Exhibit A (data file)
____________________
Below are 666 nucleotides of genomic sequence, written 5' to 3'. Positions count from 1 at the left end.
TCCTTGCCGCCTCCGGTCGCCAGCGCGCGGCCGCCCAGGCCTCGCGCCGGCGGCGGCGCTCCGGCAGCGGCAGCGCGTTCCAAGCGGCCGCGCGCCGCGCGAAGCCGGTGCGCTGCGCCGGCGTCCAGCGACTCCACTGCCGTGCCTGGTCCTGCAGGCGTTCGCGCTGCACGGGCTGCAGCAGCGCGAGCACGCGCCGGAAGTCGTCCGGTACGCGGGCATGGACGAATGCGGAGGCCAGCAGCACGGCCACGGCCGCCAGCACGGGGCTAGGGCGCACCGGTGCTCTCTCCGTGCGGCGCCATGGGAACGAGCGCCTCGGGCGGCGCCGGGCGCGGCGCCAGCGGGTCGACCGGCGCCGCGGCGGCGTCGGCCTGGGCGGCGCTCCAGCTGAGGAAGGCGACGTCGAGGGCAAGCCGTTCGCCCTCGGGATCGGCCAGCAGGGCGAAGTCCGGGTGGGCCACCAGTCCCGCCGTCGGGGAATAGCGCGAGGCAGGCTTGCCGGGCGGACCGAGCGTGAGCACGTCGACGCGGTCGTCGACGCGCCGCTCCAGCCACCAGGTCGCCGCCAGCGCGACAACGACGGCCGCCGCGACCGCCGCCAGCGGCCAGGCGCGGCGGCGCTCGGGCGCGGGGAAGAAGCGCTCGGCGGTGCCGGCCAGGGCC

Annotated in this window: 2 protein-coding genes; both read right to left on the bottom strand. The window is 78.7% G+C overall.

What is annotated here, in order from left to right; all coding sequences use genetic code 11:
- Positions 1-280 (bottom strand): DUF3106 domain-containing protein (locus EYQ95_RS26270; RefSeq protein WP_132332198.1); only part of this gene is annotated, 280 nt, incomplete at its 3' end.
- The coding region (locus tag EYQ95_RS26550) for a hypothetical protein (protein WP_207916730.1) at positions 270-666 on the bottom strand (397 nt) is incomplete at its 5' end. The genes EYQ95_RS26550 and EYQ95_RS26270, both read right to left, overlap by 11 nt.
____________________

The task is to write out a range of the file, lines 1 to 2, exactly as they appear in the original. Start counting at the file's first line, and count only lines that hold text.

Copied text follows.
Below are 666 nucleotides of genomic sequence, written 5' to 3'. Positions count from 1 at the left end.
TCCTTGCCGCCTCCGGTCGCCAGCGCGCGGCCGCCCAGGCCTCGCGCCGGCGGCGGCGCTCCGGCAGCGGCAGCGCGTTCCAAGCGGCCGCGCGCCGCGCGAAGCCGGTGCGCTGCGCCGGCGTCCAGCGACTCCACTGCCGTGCCTGGTCCTGCAGGCGTTCGCGCTGCACGGGCTGCAGCAGCGCGAGCACGCGCCGGAAGTCGTCCGGTACGCGGGCATGGACGAATGCGGAGGCCAGCAGCACGGCCACGGCCGCCAGCACGGGGCTAGGGCGCACCGGTGCTCTCTCCGTGCGGCGCCATGGGAACGAGCGCCTCGGGCGGCGCCGGGCGCGGCGCCAGCGGGTCGACCGGCGCCGCGGCGGCGTCGGCCTGGGCGGCGCTCCAGCTGAGGAAGGCGACGTCGAGGGCAAGCCGTTCGCCCTCGGGATCGGCCAGCAGGGCGAAGTCCGGGTGGGCCACCAGTCCCGCCGTCGGGGAATAGCGCGAGGCAGGCTTGCCGGGCGGACCGAGCGTGAGCACGTCGACGCGGTCGTCGACGCGCCGCTCCAGCCACCAGGTCGCCGCCAGCGCGACAACGACGGCCGCCGCGACCGCCGCCAGCGGCCAGGCGCGGCGGCGCTCGGGCGCGGGGAAGAAGCGCTCGGCGGTGCCGGCCAGGGCC